Reviewing Your Final Title V Permit (Y/N)
Does the final permit include the following components, along with emissions limitations and other standards that apply to the facility?
- Inspection and entry authority for the regulating agency? ___
- Compliance schedules and progress reports? ___
- Compliance certifications? ___
- Mention of permit shield? ___
- A statement that an emissions release caused by an “act of God” will not be considered a violation, as long as certain conditions are met (e.g., you notified the agency within two days of any releases caused by storm)? ___
Has management of the parent company made sure that all people named in the permit have a copy and are familiar with its provisions? ___
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Has management of the parent company double-checked that all people named in the permit still work at the company? ___ The facility? ___
Has management of the parent company been informed of specific permit requirements and limitations? ___
Have the facility’s decision makers been informed of the types of business changes that may be delayed by a permit revision? ___
Have the facility’s decision makers been made aware of the other types of changes and expansions that may cause another part of the facility to have to obtain an operating permit? ___
Has management of the parent company cultivated a contact at the regulating agency, so that they may communicate with the agency about future inspections and other issues? ___
Has management of the parent company included in their management system a requirement for a determination of how future actions will affect permit conditions, before those actions are taken? ___
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EPA & State Review of Title V Permits
All agencies with Title V permitting authority are required to forward copies of all permit applications, proposed permits, and final permits. In some instances, the applicant may be required to make the submissions directly to EPA.
EPA objection. EPA has veto authority over all state-issued operating permits, and no permit may be issued if EPA objects to its issuance in writing within 45 days of receipt of the proposed permit and all necessary supporting information. EPA’s objection must state the reasons for objection and include a description of the terms and conditions that the permit must include to respond to the objections. If, within 90 days after the date of an objection, the permitting authority fails to revise and submit a proposed permit in response to the objection, EPA will issue or deny the permit in accordance with the requirements of the federal program under 40 CFR 71.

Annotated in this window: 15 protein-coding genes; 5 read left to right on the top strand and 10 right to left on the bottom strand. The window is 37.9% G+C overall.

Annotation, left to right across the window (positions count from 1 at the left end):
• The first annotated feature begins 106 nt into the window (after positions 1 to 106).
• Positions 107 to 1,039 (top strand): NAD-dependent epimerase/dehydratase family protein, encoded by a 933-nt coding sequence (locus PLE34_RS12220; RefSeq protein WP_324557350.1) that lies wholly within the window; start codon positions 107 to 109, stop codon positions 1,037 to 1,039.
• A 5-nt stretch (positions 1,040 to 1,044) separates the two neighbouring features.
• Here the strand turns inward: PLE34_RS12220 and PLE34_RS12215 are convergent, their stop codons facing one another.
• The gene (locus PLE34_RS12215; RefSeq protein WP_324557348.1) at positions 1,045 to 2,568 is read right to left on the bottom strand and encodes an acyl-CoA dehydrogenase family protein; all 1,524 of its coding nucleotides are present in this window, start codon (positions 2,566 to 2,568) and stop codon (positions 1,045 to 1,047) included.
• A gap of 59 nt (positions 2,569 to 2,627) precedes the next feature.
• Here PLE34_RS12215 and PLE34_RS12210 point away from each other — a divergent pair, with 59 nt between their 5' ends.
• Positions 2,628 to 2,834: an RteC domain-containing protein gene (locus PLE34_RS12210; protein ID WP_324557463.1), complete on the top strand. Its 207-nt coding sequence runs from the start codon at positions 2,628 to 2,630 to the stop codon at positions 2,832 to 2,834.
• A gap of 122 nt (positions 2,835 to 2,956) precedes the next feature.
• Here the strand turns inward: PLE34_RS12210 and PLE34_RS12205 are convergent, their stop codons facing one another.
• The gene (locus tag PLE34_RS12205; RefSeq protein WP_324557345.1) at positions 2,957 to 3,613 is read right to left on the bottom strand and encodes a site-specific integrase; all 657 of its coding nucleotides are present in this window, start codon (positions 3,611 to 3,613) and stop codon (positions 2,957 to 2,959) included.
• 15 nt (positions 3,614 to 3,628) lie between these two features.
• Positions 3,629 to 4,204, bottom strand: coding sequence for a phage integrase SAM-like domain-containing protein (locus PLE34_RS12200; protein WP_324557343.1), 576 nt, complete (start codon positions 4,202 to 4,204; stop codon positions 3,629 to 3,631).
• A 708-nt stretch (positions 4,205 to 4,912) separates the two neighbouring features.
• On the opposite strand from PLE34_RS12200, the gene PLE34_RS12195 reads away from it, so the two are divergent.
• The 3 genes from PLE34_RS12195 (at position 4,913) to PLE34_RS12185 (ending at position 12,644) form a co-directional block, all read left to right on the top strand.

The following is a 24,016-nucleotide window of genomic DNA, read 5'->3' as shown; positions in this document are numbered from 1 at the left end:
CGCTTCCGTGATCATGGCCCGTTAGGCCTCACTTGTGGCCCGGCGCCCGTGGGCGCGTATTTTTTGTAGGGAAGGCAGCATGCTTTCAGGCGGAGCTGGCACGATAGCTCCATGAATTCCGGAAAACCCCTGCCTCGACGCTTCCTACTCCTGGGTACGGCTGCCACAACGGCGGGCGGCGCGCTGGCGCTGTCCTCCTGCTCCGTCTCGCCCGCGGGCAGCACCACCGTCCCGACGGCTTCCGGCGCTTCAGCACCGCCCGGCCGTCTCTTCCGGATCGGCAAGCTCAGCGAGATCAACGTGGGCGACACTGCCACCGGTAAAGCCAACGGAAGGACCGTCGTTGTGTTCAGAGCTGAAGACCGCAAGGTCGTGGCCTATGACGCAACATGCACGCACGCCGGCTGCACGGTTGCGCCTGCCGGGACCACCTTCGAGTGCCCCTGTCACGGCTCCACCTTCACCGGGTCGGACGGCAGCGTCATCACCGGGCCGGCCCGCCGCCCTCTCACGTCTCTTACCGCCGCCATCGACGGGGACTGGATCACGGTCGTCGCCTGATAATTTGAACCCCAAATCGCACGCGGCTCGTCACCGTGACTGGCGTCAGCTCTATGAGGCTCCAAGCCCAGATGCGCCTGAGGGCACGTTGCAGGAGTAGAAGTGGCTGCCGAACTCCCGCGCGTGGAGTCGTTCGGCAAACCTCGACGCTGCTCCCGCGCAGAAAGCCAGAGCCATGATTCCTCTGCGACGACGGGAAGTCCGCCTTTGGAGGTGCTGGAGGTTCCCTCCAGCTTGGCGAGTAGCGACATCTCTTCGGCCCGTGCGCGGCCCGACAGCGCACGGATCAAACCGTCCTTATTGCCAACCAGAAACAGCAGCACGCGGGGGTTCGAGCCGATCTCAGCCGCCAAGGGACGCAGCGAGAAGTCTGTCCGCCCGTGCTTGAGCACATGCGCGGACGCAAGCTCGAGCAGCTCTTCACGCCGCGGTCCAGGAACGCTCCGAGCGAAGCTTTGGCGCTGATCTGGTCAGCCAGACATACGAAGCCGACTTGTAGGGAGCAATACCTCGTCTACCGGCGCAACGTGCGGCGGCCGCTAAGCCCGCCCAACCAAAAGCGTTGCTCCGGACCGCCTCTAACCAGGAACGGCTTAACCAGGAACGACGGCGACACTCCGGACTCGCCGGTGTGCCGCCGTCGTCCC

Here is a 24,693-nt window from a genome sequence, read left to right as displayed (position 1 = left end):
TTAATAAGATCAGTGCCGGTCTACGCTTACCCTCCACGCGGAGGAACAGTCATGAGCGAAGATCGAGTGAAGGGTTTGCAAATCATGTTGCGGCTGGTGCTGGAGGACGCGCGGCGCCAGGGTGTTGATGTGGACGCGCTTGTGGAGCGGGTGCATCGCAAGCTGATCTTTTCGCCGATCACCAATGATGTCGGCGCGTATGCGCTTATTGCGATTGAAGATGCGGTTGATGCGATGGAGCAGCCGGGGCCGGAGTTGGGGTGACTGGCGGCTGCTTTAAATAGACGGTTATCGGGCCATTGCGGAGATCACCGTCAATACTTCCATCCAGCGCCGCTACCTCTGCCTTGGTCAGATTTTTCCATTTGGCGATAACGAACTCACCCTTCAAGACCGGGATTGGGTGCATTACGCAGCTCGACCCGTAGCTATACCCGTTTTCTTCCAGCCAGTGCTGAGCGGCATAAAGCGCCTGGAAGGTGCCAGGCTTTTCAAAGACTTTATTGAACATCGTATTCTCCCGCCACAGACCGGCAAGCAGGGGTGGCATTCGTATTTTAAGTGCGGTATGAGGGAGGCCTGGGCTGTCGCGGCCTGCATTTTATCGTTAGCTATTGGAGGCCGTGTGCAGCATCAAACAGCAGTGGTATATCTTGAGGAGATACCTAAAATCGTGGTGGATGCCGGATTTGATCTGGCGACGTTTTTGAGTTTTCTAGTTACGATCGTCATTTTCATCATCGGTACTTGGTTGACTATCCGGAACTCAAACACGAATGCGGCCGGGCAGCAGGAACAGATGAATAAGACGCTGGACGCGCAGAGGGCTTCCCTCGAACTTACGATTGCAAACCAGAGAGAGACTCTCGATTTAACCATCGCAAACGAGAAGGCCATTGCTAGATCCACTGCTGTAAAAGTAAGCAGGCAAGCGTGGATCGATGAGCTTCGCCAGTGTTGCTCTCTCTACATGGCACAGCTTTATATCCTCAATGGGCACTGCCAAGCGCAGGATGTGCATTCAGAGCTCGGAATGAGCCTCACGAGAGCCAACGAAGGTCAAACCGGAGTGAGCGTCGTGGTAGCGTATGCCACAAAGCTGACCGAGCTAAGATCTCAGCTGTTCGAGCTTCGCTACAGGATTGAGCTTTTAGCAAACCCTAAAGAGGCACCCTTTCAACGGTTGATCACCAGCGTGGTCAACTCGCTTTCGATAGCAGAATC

Public petition. If EPA does not object to a Title V permit in writing, any person may petition EPA within 60 days after the expiration of the agency’s 45-day review period to make such objection. Any petition must be based only on objections to the permit that were raised with reasonable specificity during the public comment period, unless the petitioner demonstrates that it was impracticable to raise such objections within the comment period, or unless the grounds for the objection arose after the comment period.
If EPA objects to the permit as a result of a petition, the permitting authority must not issue the permit until EPA’s objection has been resolved. If the permitting authority has issued a permit before receipt of an EPA objection due to a public petition, EPA will modify, terminate, or revoke the permit. However, the source will not be in violation of the requirement to have submitted a timely and complete application.
Affected states. The applicable permitting authority must provide notice of each draft permit to any affected state before or at the same time as the public notice. The affected state may submit comments and recommendations to the permitting authority for review. If the permitting authority does not accept all recommendations for the proposed permit that the affected state submitted, notice must be provided to EPA and the affected state detailing the reasons for not accepting such recommendations.
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